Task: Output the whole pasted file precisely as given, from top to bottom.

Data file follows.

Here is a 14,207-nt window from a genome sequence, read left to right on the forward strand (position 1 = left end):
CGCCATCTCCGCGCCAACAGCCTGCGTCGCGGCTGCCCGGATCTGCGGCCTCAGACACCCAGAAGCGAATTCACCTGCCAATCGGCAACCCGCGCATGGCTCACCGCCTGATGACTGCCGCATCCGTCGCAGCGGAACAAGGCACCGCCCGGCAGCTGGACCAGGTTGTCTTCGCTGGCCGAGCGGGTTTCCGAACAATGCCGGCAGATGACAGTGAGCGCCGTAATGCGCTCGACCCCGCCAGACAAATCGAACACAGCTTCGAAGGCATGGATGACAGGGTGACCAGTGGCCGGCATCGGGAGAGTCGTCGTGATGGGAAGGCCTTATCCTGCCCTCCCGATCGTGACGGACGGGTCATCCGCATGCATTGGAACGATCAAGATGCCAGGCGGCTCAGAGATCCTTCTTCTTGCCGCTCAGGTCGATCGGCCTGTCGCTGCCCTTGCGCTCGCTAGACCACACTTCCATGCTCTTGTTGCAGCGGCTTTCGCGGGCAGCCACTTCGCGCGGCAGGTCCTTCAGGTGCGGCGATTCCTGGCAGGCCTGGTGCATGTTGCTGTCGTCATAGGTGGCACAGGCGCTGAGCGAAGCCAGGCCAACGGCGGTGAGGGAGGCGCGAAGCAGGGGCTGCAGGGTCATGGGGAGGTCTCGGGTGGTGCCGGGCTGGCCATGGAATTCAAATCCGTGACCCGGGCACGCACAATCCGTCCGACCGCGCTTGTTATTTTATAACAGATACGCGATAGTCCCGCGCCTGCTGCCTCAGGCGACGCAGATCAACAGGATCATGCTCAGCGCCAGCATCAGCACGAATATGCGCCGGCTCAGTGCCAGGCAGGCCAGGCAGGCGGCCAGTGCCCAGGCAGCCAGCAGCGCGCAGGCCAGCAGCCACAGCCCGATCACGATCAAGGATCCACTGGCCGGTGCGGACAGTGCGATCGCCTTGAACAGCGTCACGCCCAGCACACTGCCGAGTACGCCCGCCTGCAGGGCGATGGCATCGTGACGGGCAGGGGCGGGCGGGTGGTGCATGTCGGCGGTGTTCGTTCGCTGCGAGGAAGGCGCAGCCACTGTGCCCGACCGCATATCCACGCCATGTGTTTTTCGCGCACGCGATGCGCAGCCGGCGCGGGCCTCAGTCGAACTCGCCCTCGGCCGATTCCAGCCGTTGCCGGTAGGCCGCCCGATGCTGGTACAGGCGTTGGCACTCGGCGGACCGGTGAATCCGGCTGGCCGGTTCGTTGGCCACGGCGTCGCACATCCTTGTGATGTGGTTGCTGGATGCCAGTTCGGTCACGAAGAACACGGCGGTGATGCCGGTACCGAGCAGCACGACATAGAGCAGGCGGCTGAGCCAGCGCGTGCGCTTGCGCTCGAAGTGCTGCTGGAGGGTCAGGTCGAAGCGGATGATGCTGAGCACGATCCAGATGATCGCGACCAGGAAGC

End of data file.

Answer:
Here is a 14,207-nt window from a genome sequence, read left to right on the forward strand (position 1 = left end):
CGCCATCTCCGCGCCAACAGCCTGCGTCGCGGCTGCCCGGATCTGCGGCCTCAGACACCCAGAAGCGAATTCACCTGCCAATCGGCAACCCGCGCATGGCTCACCGCCTGATGACTGCCGCATCCGTCGCAGCGGAACAAGGCACCGCCCGGCAGCTGGACCAGGTTGTCTTCGCTGGCCGAGCGGGTTTCCGAACAATGCCGGCAGATGACAGTGAGCGCCGTAATGCGCTCGACCCCGCCAGACAAATCGAACACAGCTTCGAAGGCATGGATGACAGGGTGACCAGTGGCCGGCATCGGGAGAGTCGTCGTGATGGGAAGGCCTTATCCTGCCCTCCCGATCGTGACGGACGGGTCATCCGCATGCATTGGAACGATCAAGATGCCAGGCGGCTCAGAGATCCTTCTTCTTGCCGCTCAGGTCGATCGGCCTGTCGCTGCCCTTGCGCTCGCTAGACCACACTTCCATGCTCTTGTTGCAGCGGCTTTCGCGGGCAGCCACTTCGCGCGGCAGGTCCTTCAGGTGCGGCGATTCCTGGCAGGCCTGGTGCATGTTGCTGTCGTCATAGGTGGCACAGGCGCTGAGCGAAGCCAGGCCAACGGCGGTGAGGGAGGCGCGAAGCAGGGGCTGCAGGGTCATGGGGAGGTCTCGGGTGGTGCCGGGCTGGCCATGGAATTCAAATCCGTGACCCGGGCACGCACAATCCGTCCGACCGCGCTTGTTATTTTATAACAGATACGCGATAGTCCCGCGCCTGCTGCCTCAGGCGACGCAGATCAACAGGATCATGCTCAGCGCCAGCATCAGCACGAATATGCGCCGGCTCAGTGCCAGGCAGGCCAGGCAGGCGGCCAGTGCCCAGGCAGCCAGCAGCGCGCAGGCCAGCAGCCACAGCCCGATCACGATCAAGGATCCACTGGCCGGTGCGGACAGTGCGATCGCCTTGAACAGCGTCACGCCCAGCACACTGCCGAGTACGCCCGCCTGCAGGGCGATGGCATCGTGACGGGCAGGGGCGGGCGGGTGGTGCATGTCGGCGGTGTTCGTTCGCTGCGAGGAAGGCGCAGCCACTGTGCCCGACCGCATATCCACGCCATGTGTTTTTCGCGCACGCGATGCGCAGCCGGCGCGGGCCTCAGTCGAACTCGCCCTCGGCCGATTCCAGCCGTTGCCGGTAGGCCGCCCGATGCTGGTACAGGCGTTGGCACTCGGCGGACCGGTGAATCCGGCTGGCCGGTTCGTTGGCCACGGCGTCGCACATCCTTGTGATGTGGTTGCTGGATGCCAGTTCGGTCACGAAGAACACGGCGGTGATGCCGGTACCGAGCAGCACGACATAGAGCAGGCGGCTGAGCCAGCGCGTGCGCTTGCGCTCGAAGTGCTGCTGGAGGGTCAGGTCGAAGCGGATGATGCTGAGCACGATCCAGATGATCGCGACCAGGAAGC